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he unassuming entrance at the rear of the former veterinary clinic is a high wooden fence surrounding a compact smokers’ patio, virtually unnoticeable by the light of day but easily recognized at night by the packs of black-clad puffers milling about. To the left is a heavy, unmarked door reminiscent of Prohibition-era portals accessible only by password, and the effect is obviously intentional. For beyond lies the type of need-to-know-basis speakeasy outfit for those who find high-end mixology bars to be too “fancy.” It is not a place that caters to the well-heeled, looking for a place to languish in glamor for an evening. It targets, with sniper-like precision, the freaks, outcasts, lowlifes and geeks, all those delightful deviants who feel out of place, well, anywhere else. The deviant in me immediately begins to feel at home. The foyer is hung with an excellent collection of grindhouse posters and head shots of B-movie idols, all adorned with signatures collected over years of attendance at various horror conventions. Pam Grier, Dr. Satan, the original Michael Meyers, Bruce Campbell, Fred “the Hammer” Williams and Ilsa: She-Wolf of the SS are all present, with cheeky little tags reading “Be Bad!” and “Stay Scared!” Here, one gladly hands over the outrageously cheap five dollar fee for the pleasure of a double-feature unlike anything else to be seen in this town. Step through the parted velvet curtains and one arrives in the Subterranean Lounge, and it is immediately apparent that the bar has been appropriately named. Lining the walls are still more fabulous posters that are sure to pique the curiosity of any good deviant; my personal favorite was for Witchcraft ‘70, touting hidden-camera revelations of the weird rites, human sacrifices, and sexual dalliances to be found right in the heart of suburban America, all in splashy, attention-grabbing tabloid headlines meant to shock and awe. Clustered amongst the posters are retro black-and-white erotic photographs and striking prints of popular horror icons, from Barnabas Collins to Edgar Allen Poe to our own Bell Witch, all screenprinted by co-owner Robert Logue himself. Seating in the lounge is comprised of plush Victorian settees and an intricately carved wooden throne—there’s no better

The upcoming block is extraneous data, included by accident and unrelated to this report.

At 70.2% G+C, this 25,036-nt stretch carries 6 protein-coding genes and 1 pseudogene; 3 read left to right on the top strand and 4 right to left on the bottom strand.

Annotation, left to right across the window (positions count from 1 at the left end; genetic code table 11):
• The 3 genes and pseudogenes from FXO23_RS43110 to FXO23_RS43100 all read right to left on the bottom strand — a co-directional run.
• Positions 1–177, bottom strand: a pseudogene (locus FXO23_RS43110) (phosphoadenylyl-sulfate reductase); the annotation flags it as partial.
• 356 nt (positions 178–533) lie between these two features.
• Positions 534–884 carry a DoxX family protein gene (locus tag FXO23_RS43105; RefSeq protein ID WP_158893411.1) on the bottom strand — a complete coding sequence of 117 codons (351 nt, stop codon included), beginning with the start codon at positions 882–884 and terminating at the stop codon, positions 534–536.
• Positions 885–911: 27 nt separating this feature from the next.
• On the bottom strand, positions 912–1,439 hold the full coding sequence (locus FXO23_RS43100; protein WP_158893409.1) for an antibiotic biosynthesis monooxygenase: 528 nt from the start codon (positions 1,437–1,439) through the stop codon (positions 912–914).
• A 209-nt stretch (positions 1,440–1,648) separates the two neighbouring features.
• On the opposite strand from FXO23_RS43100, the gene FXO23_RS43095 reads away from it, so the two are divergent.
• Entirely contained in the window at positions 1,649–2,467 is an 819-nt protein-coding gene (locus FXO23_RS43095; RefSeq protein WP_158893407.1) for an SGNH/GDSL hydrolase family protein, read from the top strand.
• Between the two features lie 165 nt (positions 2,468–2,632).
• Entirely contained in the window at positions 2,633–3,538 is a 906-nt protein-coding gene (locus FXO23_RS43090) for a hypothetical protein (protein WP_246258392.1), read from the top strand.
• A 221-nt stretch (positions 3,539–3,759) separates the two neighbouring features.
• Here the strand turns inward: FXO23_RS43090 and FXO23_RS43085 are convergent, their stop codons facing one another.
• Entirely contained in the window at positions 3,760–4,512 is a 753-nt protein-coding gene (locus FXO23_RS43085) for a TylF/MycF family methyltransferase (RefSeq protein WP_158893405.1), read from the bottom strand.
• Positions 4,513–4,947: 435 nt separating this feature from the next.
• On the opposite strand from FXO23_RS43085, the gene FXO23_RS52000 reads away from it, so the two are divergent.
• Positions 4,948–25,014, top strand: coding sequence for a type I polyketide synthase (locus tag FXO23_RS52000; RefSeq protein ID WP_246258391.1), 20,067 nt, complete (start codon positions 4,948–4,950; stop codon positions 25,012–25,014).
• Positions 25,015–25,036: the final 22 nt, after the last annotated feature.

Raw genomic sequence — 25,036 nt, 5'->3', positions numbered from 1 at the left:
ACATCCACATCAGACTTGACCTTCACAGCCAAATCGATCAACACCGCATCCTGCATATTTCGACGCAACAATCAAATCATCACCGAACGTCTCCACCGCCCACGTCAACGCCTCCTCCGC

word for it—that would not be out of place in any haunted mansion. The equally formidable shelving piece behind the high bar, mirrored and wrought from darkpolished wood, would make Lovecraft feel right at home. Unfortunately for those of us with a preference for stronger poisons, beer is all they offer, but the selection ain’t bad. I understand that liquor licenses are a pain in the ass to acquire, and the atmosphere is obviously more of a selling point than the bottles behind the counter. But who knows, if they gain enough of a following, that could change. The environment has made it an obvious choice as the new host of Salvation, Nashville’s roaming Goth Night, and the Saturday I visited was its first stab. Being a bona fide weirdo myself, enchanted by